Marsena: and other stories of the wartime (Google eBook)

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C. Scribner's Sons, 1894 - Fiction - 210 pages
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Page 160 - Mexican war had been dragged out on to the rickety covered river-bridge, and was frightening the fishes, and shaking the dry, wormeaten rafters, as fast as the swab and rammer could work. Our town bandsmen were playing as they had never played before, down in the square in front of the post-office. The management of the Universe could not hurl enough wild fireworks into the exultant sunset to fit our mood. The very air was filled with the scent of triumph the spirit of conquest. It seemed only...
Page 101 - ... Rappahannock," and he did this rather better than a good many other words. "Rappahannock," alas! was a word we heard often enough in those days, along with Chickahominy and Rapidan, and that odd Chattahoochee, the sound of which raised always in my boyish mind the notion that the geography-makers must have achieved it in their baby-talk period. These strange Southern river names, and many more, were as familiar to the ears of these four other untravelled Dearborn County farmers as the noise of...
Page 182 - I gazed confusedly at her mourning, and heard the echo of her sad tones in my ears. " Is some one ill ? " she asked again. "No; some one some one is very well!" I managed to reply, lifting my eyes again to her wan face. The spectacle of its drawn lines and pallor all at once assailed my wearied and overtaxed nerves with crushing weight. I felt myself beginning to whimper, and rushing tears scalded my eyes. Something inside my breast seemed to be dragging me down through the stoop. I have now...
Page 176 - His skin was so dark that we canvassed the theory from time to time of his having Indian blood. He did not discourage this, and he admitted himself that he was double-jointed. The streets of the business part of the town, into which we now made our way, were quite deserted. We went around into the yard behind the printing-office, where the carrier-boys were wont to wait for the press to get to work ; and Billy displayed some impatience at discovering that here too there was no one. It was now broad...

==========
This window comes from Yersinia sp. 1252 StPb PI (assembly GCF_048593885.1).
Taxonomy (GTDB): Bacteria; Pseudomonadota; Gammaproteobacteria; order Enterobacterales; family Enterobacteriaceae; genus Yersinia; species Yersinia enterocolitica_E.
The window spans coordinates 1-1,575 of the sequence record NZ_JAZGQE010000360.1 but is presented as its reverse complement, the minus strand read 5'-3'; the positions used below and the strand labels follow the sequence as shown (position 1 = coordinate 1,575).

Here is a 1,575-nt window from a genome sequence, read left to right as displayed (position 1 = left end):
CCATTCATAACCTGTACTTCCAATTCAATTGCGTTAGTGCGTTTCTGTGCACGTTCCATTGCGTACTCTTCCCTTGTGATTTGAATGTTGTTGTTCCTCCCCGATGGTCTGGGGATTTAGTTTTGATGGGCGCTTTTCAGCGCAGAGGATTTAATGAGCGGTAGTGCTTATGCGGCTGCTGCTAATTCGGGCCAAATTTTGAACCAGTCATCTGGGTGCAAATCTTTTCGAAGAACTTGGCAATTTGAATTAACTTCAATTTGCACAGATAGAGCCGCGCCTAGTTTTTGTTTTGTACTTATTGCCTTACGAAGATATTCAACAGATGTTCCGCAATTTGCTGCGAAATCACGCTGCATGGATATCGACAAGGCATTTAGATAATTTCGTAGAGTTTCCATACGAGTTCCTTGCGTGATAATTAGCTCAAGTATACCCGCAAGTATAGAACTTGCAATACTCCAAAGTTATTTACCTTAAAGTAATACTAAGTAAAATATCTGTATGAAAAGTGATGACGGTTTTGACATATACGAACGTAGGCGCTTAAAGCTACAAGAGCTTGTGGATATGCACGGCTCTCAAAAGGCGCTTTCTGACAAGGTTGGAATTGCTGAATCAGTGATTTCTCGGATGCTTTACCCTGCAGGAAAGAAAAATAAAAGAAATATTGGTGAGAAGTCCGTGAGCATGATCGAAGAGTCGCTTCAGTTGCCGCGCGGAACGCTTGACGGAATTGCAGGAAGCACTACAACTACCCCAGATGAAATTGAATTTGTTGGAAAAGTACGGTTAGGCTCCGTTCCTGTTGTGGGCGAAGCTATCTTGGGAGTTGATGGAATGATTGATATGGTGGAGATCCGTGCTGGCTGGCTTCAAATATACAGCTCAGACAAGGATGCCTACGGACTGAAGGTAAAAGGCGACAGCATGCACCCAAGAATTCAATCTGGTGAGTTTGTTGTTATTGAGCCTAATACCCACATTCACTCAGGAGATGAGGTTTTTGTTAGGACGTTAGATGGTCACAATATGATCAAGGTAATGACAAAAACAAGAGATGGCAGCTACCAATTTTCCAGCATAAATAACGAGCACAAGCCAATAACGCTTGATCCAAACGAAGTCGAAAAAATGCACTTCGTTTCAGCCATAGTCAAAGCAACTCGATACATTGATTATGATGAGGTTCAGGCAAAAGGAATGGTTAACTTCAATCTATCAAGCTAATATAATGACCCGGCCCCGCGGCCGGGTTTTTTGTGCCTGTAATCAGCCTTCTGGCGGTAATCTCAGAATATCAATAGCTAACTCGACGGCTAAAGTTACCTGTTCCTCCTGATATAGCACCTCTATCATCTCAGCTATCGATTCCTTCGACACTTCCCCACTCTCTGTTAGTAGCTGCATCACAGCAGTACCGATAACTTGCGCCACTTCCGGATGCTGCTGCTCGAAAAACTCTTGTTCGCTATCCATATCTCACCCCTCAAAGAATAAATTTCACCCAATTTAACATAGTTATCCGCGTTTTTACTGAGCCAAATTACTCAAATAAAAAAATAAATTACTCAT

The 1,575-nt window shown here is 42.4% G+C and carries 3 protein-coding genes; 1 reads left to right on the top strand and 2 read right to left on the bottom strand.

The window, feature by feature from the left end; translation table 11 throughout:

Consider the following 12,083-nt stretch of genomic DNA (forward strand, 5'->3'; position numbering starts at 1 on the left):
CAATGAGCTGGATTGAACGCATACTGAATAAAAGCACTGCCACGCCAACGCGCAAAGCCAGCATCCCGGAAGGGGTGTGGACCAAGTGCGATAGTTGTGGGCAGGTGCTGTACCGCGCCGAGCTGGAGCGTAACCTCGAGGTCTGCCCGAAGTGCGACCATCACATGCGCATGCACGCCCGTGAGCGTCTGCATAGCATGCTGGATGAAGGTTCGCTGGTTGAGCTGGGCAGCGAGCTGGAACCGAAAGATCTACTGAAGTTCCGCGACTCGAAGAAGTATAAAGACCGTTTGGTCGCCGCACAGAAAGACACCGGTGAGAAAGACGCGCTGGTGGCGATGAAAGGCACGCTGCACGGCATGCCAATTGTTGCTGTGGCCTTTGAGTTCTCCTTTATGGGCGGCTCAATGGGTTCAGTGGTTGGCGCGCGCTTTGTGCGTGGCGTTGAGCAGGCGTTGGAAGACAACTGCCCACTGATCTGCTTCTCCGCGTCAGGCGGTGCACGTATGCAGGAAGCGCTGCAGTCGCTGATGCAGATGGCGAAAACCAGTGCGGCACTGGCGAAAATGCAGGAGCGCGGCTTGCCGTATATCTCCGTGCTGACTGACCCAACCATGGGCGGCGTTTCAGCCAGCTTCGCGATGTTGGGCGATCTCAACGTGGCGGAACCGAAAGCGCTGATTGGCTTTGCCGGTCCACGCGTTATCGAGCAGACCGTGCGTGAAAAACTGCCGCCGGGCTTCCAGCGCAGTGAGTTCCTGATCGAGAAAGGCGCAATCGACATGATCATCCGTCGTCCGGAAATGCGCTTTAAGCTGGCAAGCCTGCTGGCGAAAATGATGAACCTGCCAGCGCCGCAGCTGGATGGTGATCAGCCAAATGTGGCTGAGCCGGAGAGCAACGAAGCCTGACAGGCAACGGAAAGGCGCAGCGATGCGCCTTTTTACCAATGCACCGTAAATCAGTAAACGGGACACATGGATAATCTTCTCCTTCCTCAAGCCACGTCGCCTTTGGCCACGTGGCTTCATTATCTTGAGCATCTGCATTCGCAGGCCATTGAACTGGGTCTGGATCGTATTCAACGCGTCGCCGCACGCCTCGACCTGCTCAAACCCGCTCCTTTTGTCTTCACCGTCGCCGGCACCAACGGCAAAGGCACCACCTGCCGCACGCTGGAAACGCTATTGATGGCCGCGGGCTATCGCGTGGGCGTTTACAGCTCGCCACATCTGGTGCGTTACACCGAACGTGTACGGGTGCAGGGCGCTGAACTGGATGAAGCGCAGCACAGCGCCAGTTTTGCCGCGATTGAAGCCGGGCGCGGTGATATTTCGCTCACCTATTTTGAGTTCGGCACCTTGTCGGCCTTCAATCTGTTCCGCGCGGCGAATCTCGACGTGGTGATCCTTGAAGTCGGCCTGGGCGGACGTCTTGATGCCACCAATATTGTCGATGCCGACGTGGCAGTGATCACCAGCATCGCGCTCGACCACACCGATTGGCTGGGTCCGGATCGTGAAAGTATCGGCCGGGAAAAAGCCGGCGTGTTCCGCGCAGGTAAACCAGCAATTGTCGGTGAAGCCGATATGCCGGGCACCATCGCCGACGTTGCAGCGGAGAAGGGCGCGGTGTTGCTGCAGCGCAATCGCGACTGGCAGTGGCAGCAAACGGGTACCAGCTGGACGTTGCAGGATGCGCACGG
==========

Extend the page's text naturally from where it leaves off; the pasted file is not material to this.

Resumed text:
Page 171 - I started off alone up the hill. It was a distinct relief to find that my companions were congregated at the lower end of the common, instead of their accustomed haunt farther up near my home, for the walk had been a lonely one, and I was deeply depressed by what had happened. Tom, it seems, had been called away some quarter of an hour before. All the boys knew of the calamity which had befallen the Hemingways. We talked about it, from time to time, as we loaded and fired the cannon which Tom had...
Page 155 - Of course the idea of the Hemingways ever knowing what want meant was absurd. They lived a dozen doors or so from us, in a big white house with stately white columns rising from veranda to gable across the whole front, and a large garden, flowers and shrubs in front, fruit-trees and vegetables behind. Squire Hemingway was the most important man in our part of the town. I know now that he was never anything more than United States Commissioner of Deeds, but in those days, when he walked down the street...